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Aging Baby Boomers Defy Easy Classification

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Next month, TV Land will unveil an original reality series starring 50-something Mr. T as a motivational guru. Called I Pity the Fool, the program will feature everyday "fools" achieving self-improvement and fulfillment. The channel first considered a show loosely based on The A-Team, which lofted Mr. T to stardom in the 1980s, but themes of personal transformation tested better among baby boomers polled by the network in January, said Tanya Giles, svp, audience research, TV Land/Nick at Nite.

"We're trying to uncover how you speak to this generation," said Giles, stressing that TV Land research found complex differences in outlook and attitudes among various sub-segments of the broader boomer group.

The network's latest effort to capture the attention of boomers illustrates the challenges that media and marketing executives still face in presenting effective ad messages to the nation's largest population segment, one that defies the traditional characteristics of the age group it's now entering.

Even CBS, traditionally the oldest-skewing major TV network—one that for years has touted the value of marketing to boomers, with their high level of disposable income—is re-evaluating how to best reach out to those born between 1946 and 1964 as they march from the younger demographic into their 50s and 60s.

"What advertisers are recognizing is that even though youth are still important, you can't look at these big, broad demographic age groups" in a vacuum, said David Poltrack, president of CBS Vision and the network's top researcher. "There are just too many sub-segments." That stands in opposition to the previous generation, which more uniformally achieved life markers such as marriage, success and retirement, noted Mike Irwin, CEO of Focalyst, a research and consulting firm jointly owned by AARP Services and WPP's The Kantar Group.

The network recently began a study of 16 psychographic groups, said Poltrack, de-signed to provide new marketing insights based on categories such as income, education, household composition, work status and technical savvy.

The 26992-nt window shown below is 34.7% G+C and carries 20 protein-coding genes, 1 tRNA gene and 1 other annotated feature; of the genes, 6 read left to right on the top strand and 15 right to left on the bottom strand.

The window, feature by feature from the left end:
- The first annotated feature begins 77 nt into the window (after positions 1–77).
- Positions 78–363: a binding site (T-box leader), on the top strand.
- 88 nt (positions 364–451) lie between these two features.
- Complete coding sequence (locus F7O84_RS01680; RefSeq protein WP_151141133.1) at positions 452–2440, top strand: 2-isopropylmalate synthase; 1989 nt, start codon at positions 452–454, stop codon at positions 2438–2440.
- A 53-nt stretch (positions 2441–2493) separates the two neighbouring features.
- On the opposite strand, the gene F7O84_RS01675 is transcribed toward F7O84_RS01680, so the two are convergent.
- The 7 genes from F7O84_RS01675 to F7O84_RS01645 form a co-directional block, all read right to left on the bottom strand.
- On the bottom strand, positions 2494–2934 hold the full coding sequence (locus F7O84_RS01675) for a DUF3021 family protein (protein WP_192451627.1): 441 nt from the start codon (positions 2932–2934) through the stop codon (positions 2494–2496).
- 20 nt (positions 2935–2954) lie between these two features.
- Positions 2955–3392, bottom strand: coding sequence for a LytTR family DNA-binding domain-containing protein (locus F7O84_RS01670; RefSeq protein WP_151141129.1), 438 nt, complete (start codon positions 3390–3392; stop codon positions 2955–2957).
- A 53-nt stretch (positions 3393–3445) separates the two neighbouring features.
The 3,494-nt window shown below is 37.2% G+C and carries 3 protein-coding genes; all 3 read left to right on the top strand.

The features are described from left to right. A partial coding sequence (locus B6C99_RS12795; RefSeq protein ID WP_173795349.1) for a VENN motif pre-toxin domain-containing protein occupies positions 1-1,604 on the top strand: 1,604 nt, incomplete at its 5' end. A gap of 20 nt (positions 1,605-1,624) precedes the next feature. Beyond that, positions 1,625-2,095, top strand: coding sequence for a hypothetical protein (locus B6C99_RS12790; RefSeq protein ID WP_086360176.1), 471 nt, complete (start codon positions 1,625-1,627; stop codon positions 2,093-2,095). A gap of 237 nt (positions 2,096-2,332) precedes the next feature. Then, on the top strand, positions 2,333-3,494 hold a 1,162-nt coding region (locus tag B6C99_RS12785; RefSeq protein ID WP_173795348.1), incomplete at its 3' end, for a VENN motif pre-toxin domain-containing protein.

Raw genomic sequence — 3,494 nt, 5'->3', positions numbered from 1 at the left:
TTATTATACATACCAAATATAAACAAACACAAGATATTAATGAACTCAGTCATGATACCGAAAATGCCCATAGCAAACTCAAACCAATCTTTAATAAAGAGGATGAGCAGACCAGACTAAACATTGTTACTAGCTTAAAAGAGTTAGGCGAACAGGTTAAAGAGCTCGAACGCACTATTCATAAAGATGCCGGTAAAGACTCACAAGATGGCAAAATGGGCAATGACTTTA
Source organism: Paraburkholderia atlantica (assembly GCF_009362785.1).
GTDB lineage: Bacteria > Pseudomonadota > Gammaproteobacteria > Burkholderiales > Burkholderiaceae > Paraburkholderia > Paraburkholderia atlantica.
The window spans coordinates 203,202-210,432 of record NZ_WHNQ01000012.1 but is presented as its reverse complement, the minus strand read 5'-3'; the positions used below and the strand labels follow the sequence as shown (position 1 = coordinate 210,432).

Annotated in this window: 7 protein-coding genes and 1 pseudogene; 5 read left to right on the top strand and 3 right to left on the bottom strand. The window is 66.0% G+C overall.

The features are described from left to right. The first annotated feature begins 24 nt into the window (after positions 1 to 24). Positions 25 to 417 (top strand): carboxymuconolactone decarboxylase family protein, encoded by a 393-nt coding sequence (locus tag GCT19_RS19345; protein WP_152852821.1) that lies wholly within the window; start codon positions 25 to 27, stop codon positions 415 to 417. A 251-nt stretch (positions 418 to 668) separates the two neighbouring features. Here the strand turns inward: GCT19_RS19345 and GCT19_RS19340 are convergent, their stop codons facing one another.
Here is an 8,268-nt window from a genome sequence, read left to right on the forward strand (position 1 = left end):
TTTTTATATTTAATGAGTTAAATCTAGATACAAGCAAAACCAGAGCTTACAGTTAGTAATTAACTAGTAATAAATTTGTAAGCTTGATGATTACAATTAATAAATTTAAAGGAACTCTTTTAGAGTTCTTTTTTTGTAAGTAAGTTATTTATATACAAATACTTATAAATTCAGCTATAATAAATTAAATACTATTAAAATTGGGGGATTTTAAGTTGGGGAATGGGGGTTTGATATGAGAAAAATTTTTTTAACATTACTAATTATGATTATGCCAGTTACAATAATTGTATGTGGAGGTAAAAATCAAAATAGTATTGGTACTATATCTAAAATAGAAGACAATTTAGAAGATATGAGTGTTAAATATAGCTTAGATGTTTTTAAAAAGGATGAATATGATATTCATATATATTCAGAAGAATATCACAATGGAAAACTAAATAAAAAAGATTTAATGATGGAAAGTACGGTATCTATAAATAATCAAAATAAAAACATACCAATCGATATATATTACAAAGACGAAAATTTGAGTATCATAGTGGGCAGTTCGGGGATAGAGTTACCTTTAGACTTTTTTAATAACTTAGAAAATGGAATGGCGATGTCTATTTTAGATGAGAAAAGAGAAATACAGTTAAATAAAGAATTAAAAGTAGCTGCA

Poltrack observed that all the networks—including traditionally young-skewing Fox-—are shoring up their programming fare targeted to boomers. For its part, CBS has added several new shows with 42-60-year-old viewers in mind. Sharks, Smith and Jericho, for example, star name-brand boomers like Ray Liotta and James Woods in inter-generational dramas that contain elements of mentoring or adventure thought to strike a chord with boomers.

The Fox hit, House, has found success with a boomer audience, Poltrack said. ABC's new Brothers & Sisters, with Sally Field (who played The Flying Nun in the 1960s) and Calista Flockhart is also expected to have strong appeal to that demo.

Traditionally, most network advertisers have harnessed their brands to images of youth and dismissed anyone over 49. But given the size (77 million) and spending clout (about $2 trillion annually) of the boomer crowd, marketers need to adjust their strategies, said Joseph Coughlin, director, MIT's Age Lab. "Now you need to keep the boomers in mind just to keep your market," he said. So the costs of not capturing what he dubbed a "truly disruptive demographic" are prohibitive.

"If the boomers are leaving any legacy behind, it's that you can't encapsulate in any one thing" the experiences of such a large generation, said Coughlin.

Still, some marketers continue to believe that boomers generally embrace the notion that the 1960s—their coming-of-age decade—was all about flower power and rock 'n' roll. Hearing-aid maker Miracle-Ear is betting on a print campaign that does just that. The ads, which ran in the July and August issues of AARP The Magazine, juxtaposed a Woodstock-era flower child with a goateed boomer of today with the caption, "These days you're probably more interested in your grandchild's giggle than a guitar solo." Marketing svp Chris Toal explained that hearing loss among American boomers reflects "partly lifestyle choices that boomers made—louder music, louder concerts—and partly aging."

Critics say the approach is risky. "Sex, drugs and rock 'n' roll is a generalization that is partially true and partially untrue of many boomers," said Irwin. Coughlin agreed: "Using counterculture icons may alienate as many as you attract."

Decision makers in media and marketing "must understand segmentation and look at the different segments as not age based," Irwin said. More than half of people older than 50, he said, "find that advertising that is targeted to them is either offensive or insulting: too young, too old, too feeble, too beautiful. Life events and life stages are much more indicative of how boomers are going to want to be spoken to."

Small wonder that 80 percent of boomers are online, where they can seek out the content and products that resonate with them individually. And savvy entrepreneurs are picking up on that, offering the kinds of services that will appeal to them.

Eons.com, a new social networking site for the 50-and-older crowd, lets members group themselves by interest and, it would seem, maturity level. "If you are 54 but think you look like you're 40 and think you act like you're 32, everything is up for negotiation except for your age," said founder and CEO Jeff Taylor, who also founded Monster.com. "But age is the only thing at the center [of the 50+ demographic]."